oppn parties Little Hope of Supreme Court Deleting Sec 377

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Little Hope of Supreme Court Deleting Sec 377

By Sunil Garodia

About the Author

Sunil Garodia Editor-in-Chief of indiacommentary.com. Current Affairs analyst and political commentator. Writes for a number of publications.
Supreme Court refers petitions on Sec 377 to larger bench

The Supreme Court’s decision to refer the curative petitions on the constitutional validity of Sec 377 to a five member constitutional bench has naturally elated the LGBT community as they see it as an opportunity to present their case once more in a better way to get a favourable judgment. But it needs reminding that the court has not issued any notices. It has just referred it to a larger bench which will now decide whether it will entertain it at all.

Previous SC ruling was against LGBT community

It also needs reminding that the apex court, in its order reversing the Delhi high court decision and making gay sex criminal once again in December 2013, had clearly stated that the section was not invalid according to the constitution. It had then also said that it was for the competent legislature to either delete or amend the section in order to decriminalize gay sex.

Lawmakers are not serious

But the lawmakers have not had time in the intervening two years to think about the matter. Nor have the people knocking at the doors of the apex court lobbied the government hard enough to make it consider the same. The result is that the general political sympathy that the December 2013 order generated has now evaporated. In the government, while Arun Jaitley says that the Supreme Court should reconsider the ban on gay sex, Venkaiah Naidu says that the government has not yet come to a concrete view on the subject.

Tug of war between legislature and judiciary

Essentially, the matter of decriminalizing gay sex has become a ping-pong ball, with the legislature and the judiciary wanting the other to do the job. If one goes deep into the matter, one can easily see that the hands of the judiciary are tied. They are not lawmakers. If they do so, they are immediately accused of judicial overreach. They just examine the validity of laws as per the constitution. In that, the Supreme Court is firm that Section 377, as it stands now, does not violate constitutional provisions.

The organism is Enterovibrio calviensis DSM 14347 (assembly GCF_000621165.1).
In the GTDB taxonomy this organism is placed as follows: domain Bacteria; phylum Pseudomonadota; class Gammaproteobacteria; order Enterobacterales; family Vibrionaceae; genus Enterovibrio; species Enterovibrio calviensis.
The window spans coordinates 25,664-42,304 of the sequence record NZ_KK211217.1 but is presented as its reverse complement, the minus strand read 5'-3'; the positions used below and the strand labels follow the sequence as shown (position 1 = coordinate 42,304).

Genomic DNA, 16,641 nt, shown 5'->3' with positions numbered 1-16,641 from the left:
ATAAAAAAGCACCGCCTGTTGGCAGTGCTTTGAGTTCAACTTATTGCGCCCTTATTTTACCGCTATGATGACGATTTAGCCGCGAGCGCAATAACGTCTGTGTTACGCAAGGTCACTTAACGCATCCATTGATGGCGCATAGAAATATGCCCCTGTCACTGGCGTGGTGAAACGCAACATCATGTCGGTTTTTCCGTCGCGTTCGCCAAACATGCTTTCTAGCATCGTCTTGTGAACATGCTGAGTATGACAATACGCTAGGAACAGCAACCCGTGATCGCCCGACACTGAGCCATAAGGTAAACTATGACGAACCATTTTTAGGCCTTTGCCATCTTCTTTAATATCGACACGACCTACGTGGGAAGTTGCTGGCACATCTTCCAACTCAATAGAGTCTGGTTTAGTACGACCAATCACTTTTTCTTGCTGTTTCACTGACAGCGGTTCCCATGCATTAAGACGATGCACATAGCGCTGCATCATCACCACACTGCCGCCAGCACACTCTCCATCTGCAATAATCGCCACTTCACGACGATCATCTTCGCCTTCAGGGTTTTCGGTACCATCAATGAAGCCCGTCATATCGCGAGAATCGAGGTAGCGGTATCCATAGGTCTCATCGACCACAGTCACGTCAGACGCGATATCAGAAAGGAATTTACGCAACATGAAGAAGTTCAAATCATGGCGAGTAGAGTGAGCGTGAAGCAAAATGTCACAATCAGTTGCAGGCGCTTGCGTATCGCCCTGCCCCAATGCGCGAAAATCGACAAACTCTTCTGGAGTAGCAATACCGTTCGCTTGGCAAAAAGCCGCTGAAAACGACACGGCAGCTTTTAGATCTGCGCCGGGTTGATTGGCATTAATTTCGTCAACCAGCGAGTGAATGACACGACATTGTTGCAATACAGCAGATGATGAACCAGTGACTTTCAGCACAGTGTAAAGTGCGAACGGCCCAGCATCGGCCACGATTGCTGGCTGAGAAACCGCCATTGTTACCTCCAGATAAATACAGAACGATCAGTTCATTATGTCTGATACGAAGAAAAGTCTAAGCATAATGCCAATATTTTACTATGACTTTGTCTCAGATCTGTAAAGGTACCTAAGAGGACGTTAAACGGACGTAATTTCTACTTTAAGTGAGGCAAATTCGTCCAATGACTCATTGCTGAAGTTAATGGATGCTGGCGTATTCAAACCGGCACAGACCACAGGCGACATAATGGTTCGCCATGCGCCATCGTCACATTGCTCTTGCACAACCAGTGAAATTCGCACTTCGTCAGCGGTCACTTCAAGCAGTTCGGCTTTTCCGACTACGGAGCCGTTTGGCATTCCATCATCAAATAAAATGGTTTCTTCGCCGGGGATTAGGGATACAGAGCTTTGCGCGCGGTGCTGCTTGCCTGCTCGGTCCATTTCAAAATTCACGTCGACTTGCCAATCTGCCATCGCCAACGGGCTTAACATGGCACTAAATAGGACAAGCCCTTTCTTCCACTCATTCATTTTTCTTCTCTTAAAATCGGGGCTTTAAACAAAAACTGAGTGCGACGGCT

Afraid of social backlash

The legislature, on the other hand, makes all kinds of right noises in support of the LGBT community, but shies from enacting a law to decriminalize gay sex as it is afraid of the negative reactions from society as surveys have shown that people do not favour it. The BJP is also facing resistance from its core Hindutva constituency. Hence, our lawmakers want to look progressive but they remain regressive. They want the judiciary to do the ‘hatchet’ job so that they can tell the people that the court has done it and they cannot go against the law.

Curative petition might not get the expected results

I am not very enthused by the Supreme Court decision as I am of the opinion that even if the constitutional bench admits the petitions, the arguments will again go along expected lines and the result will be the same. The court will again say that the section does not violate the constitution and will again ask the legislature to delete or amend it. Gay activists and NGO’s will do well to explore other avenues – like lobbying the government and politicians, or even getting a private member’s bill introduced in parliament and building public opinion – to achieve their end. I know that a private member’s bill has very little chance of being passed but it will at least show the world the duplicity of Indian lawmakers. A debate in parliament will show who stands where on the issue.